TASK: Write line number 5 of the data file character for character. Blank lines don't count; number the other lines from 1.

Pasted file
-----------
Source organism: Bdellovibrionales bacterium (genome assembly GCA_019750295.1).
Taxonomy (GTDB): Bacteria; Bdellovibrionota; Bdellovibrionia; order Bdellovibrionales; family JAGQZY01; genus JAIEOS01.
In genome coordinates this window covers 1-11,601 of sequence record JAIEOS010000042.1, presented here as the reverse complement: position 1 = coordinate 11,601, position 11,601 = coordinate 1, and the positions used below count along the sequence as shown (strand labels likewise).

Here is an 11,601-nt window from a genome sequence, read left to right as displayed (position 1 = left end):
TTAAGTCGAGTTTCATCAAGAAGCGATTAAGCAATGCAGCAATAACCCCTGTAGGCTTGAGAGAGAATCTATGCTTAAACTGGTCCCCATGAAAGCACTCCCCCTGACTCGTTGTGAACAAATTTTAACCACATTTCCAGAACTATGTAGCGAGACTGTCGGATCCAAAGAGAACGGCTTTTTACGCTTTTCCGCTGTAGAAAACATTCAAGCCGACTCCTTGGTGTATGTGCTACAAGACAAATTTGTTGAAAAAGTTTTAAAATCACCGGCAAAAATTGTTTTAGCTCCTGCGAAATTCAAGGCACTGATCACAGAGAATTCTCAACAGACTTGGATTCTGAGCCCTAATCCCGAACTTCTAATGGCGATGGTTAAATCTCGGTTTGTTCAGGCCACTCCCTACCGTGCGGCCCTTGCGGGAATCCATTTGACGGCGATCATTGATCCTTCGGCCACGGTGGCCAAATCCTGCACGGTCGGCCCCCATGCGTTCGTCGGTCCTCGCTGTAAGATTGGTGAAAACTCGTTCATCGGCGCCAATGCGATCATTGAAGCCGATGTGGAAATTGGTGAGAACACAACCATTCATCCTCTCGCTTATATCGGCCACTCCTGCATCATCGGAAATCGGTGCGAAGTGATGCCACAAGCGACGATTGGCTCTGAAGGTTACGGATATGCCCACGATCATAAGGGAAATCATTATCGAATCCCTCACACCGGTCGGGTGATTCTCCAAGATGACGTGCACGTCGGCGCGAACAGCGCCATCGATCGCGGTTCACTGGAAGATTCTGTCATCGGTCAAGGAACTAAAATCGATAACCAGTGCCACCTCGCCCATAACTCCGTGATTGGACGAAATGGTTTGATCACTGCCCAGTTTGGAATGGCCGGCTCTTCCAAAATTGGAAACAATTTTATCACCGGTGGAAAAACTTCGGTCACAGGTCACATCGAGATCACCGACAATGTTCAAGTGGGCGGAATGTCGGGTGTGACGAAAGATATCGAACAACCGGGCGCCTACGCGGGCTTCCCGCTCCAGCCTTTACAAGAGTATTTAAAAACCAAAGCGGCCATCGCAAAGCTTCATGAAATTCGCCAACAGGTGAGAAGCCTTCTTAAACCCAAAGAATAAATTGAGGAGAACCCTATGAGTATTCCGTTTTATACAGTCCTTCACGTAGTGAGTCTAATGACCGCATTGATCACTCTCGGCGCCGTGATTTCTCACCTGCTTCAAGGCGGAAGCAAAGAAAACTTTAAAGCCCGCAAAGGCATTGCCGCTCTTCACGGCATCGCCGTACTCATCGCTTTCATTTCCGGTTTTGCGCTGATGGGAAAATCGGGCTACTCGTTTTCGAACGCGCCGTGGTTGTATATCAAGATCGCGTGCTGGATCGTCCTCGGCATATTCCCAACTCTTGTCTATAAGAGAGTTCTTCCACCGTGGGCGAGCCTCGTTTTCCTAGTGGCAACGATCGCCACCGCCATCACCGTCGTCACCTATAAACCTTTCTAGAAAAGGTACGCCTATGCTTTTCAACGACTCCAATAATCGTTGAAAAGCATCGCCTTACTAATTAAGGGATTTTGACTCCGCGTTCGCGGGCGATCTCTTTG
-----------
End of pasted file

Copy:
TTAAGTCGAGTTTCATCAAGAAGCGATTAAGCAATGCAGCAATAACCCCTGTAGGCTTGAGAGAGAATCTATGCTTAAACTGGTCCCCATGAAAGCACTCCCCCTGACTCGTTGTGAACAAATTTTAACCACATTTCCAGAACTATGTAGCGAGACTGTCGGATCCAAAGAGAACGGCTTTTTACGCTTTTCCGCTGTAGAAAACATTCAAGCCGACTCCTTGGTGTATGTGCTACAAGACAAATTTGTTGAAAAAGTTTTAAAATCACCGGCAAAAATTGTTTTAGCTCCTGCGAAATTCAAGGCACTGATCACAGAGAATTCTCAACAGACTTGGATTCTGAGCCCTAATCCCGAACTTCTAATGGCGATGGTTAAATCTCGGTTTGTTCAGGCCACTCCCTACCGTGCGGCCCTTGCGGGAATCCATTTGACGGCGATCATTGATCCTTCGGCCACGGTGGCCAAATCCTGCACGGTCGGCCCCCATGCGTTCGTCGGTCCTCGCTGTAAGATTGGTGAAAACTCGTTCATCGGCGCCAATGCGATCATTGAAGCCGATGTGGAAATTGGTGAGAACACAACCATTCATCCTCTCGCTTATATCGGCCACTCCTGCATCATCGGAAATCGGTGCGAAGTGATGCCACAAGCGACGATTGGCTCTGAAGGTTACGGATATGCCCACGATCATAAGGGAAATCATTATCGAATCCCTCACACCGGTCGGGTGATTCTCCAAGATGACGTGCACGTCGGCGCGAACAGCGCCATCGATCGCGGTTCACTGGAAGATTCTGTCATCGGTCAAGGAACTAAAATCGATAACCAGTGCCACCTCGCCCATAACTCCGTGATTGGACGAAATGGTTTGATCACTGCCCAGTTTGGAATGGCCGGCTCTTCCAAAATTGGAAACAATTTTATCACCGGTGGAAAAACTTCGGTCACAGGTCACATCGAGATCACCGACAATGTTCAAGTGGGCGGAATGTCGGGTGTGACGAAAGATATCGAACAACCGGGCGCCTACGCGGGCTTCCCGCTCCAGCCTTTACAAGAGTATTTAAAAACCAAAGCGGCCATCGCAAAGCTTCATGAAATTCGCCAACAGGTGAGAAGCCTTCTTAAACCCAAAGAATAAATTGAGGAGAACCCTATGAGTATTCCGTTTTATACAGTCCTTCACGTAGTGAGTCTAATGACCGCATTGATCACTCTCGGCGCCGTGATTTCTCACCTGCTTCAAGGCGGAAGCAAAGAAAACTTTAAAGCCCGCAAAGGCATTGCCGCTCTTCACGGCATCGCCGTACTCATCGCTTTCATTTCCGGTTTTGCGCTGATGGGAAAATCGGGCTACTCGTTTTCGAACGCGCCGTGGTTGTATATCAAGATCGCGTGCTGGATCGTCCTCGGCATATTCCCAACTCTTGTCTATAAGAGAGTTCTTCCACCGTGGGCGAGCCTCGTTTTCCTAGTGGCAACGATCGCCACCGCCATCACCGTCGTCACCTATAAACCTTTCTAGAAAAGGTACGCCTATGCTTTTCAACGACTCCAATAATCGTTGAAAAGCATCGCCTTACTAATTAAGGGATTTTGACTCCGCGTTCGCGGGCGATCTCTTTG